Bhartiya Janata Party (BJP) has long been trying to establish itself in the state of West Bengal. 2014 Lok Sabha Elections was a remarkable leap in that attempt. The party grabbed the seats of Darjeeling and Asansol, a second consecutive win in the former. The national party even come to the second spot in three other constituencies, Maldaha Dakshin and two seats from the metropolitan Kolkata. It also won 17 per cent of the total votes, most in the history of the party.
As far as the state legislative elections are concerned, the 1980 formed party won a whopping 3 seats. Much of this is accounted to the decline of the Left popularity, making those who don’t favour All India Trinamool Congress(AITC) siding with the BJP. But if the Darjeeling Lok Sabha seat is concerned a huge reason for BJP leader Jaswant Singh’s landslide victory in 2009 Elections goes to the support that Gorkha Janmukti Morcha (GJM) extended to the party.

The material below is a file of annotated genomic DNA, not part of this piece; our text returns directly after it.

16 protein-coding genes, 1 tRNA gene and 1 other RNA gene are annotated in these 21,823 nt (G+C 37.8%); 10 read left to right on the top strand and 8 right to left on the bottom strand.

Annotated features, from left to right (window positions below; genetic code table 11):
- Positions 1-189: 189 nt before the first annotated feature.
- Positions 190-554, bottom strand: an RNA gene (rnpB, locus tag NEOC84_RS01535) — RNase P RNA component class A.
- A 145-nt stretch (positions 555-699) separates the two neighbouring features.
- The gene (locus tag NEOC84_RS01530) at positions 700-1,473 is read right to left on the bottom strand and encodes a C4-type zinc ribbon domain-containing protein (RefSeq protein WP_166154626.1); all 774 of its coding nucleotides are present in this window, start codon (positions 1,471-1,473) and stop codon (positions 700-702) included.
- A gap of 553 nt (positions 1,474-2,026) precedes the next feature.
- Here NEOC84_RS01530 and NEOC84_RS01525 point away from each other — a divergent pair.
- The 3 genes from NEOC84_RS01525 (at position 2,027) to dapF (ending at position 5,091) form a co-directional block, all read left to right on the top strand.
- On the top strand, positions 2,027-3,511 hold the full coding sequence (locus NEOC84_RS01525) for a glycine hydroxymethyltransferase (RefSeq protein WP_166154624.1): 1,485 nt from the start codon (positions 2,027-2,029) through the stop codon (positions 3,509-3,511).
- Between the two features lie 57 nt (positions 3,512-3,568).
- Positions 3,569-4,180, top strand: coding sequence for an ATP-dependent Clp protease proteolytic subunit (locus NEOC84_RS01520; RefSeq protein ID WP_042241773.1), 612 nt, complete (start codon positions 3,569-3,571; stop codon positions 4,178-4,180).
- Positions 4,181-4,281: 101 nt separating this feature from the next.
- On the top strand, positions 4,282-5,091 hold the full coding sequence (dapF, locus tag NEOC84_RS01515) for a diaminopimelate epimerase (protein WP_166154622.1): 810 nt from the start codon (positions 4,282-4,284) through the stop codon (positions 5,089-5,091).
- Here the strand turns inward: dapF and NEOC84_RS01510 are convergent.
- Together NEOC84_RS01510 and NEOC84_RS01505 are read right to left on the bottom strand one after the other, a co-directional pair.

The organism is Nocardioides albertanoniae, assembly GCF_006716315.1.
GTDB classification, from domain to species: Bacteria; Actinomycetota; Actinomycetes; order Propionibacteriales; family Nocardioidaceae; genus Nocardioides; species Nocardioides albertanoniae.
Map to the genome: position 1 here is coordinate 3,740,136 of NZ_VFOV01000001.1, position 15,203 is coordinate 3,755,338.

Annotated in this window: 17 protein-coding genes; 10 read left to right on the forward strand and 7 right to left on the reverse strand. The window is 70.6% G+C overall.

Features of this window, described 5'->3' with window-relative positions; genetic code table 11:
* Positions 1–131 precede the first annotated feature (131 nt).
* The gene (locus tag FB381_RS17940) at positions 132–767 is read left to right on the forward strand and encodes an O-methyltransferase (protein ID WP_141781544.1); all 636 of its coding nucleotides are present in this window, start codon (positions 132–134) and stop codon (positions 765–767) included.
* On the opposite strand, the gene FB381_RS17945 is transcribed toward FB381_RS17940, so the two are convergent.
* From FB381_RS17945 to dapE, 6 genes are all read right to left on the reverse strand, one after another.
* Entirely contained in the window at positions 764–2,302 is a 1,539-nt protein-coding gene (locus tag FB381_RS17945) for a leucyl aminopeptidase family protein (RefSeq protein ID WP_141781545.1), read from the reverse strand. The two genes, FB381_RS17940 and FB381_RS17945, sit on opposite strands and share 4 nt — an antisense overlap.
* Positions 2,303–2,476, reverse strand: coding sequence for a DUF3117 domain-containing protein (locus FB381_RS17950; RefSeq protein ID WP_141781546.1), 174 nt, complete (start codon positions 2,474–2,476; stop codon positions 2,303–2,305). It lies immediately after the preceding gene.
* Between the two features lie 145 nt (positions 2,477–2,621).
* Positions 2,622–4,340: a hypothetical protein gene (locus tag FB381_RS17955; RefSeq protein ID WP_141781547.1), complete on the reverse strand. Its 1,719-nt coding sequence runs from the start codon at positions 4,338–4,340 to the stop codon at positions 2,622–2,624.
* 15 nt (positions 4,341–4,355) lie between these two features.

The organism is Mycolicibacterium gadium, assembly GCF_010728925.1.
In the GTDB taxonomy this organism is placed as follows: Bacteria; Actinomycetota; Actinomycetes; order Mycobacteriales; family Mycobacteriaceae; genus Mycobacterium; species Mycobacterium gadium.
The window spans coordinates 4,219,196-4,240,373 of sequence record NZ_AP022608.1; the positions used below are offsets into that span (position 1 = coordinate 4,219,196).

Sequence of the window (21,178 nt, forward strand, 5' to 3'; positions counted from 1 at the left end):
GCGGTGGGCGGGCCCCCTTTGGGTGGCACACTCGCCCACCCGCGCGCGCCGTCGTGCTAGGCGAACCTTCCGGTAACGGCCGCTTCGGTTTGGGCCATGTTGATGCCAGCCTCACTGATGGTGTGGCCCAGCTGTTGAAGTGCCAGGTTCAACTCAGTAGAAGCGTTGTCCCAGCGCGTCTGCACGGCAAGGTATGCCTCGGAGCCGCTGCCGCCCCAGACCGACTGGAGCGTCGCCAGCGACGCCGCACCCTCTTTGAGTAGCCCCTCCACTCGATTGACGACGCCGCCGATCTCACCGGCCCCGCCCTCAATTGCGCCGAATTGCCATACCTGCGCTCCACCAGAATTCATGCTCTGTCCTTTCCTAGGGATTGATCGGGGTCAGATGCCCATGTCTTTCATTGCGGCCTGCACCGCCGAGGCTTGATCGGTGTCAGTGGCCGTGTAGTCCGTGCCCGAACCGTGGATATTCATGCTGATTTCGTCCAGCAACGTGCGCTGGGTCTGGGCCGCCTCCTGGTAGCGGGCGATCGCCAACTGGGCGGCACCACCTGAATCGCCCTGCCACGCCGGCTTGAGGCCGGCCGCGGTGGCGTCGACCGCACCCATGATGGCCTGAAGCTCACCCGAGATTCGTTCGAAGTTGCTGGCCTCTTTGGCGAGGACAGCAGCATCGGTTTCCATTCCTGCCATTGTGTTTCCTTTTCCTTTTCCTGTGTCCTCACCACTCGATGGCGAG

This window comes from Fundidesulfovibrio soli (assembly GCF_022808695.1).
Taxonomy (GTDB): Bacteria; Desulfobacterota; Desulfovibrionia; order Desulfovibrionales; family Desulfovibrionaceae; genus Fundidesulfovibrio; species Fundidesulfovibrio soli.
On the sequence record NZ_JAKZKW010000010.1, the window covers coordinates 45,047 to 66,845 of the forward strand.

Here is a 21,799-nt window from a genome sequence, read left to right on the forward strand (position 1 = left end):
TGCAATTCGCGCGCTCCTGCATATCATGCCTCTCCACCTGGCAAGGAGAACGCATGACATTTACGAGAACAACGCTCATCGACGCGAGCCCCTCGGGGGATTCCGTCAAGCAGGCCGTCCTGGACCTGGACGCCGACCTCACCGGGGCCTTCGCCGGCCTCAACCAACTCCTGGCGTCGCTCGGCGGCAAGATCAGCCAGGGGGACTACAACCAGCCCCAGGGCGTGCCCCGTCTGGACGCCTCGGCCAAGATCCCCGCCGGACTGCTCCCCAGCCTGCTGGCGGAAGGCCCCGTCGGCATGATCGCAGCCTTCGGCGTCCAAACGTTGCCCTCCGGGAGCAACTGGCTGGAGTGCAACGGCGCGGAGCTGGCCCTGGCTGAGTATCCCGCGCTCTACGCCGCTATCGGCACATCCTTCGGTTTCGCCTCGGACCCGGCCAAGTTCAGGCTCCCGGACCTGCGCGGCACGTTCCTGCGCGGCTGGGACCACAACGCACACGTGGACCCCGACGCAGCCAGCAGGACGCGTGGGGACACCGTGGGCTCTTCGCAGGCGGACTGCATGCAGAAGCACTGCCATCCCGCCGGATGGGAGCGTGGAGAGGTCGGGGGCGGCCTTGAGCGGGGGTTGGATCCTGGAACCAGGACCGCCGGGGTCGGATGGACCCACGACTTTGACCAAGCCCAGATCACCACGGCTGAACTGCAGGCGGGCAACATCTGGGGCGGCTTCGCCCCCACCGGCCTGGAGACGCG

In 2014 elections, Mamata Banerjee’s AITC hoped for backing from Gorkha Janmukti Morcha for their candidate and renowned footballer Baichung Bhutia but GJM chose to align again with the BJP, helping SS Ahluwalia registering a whopping victory with a vote share of 42.73 percentage!
With the Gorkha Janmukti Morcha now showing their back to Modi’s party, forget BJP expanding their presence in Bengal, the mighty might struggle to maintain the little so presence they have in the state, in the upcoming elections.
Reportedly, the GJM president Binay Tamang gave a letter to the AITC party chief and the West Bengal CM Mamata Banerjee sharing his interest in joining a possible third alliance.
This is another addition to the BJP’s streak of losing its allies. Earlier owing to the Citizenship Bill, Asom Gana Parishad, the ally of BJP in Assam had decided to cut its ties with the Party.
Sudesh Mahto led AJSU Party which is currently in the alliance with the Bhartiya Janata Party (BJP) and part of Raghubar Das government in Jharkhand had decided to break away with BJP for the upcoming 2019 Legislative Assembly Elections.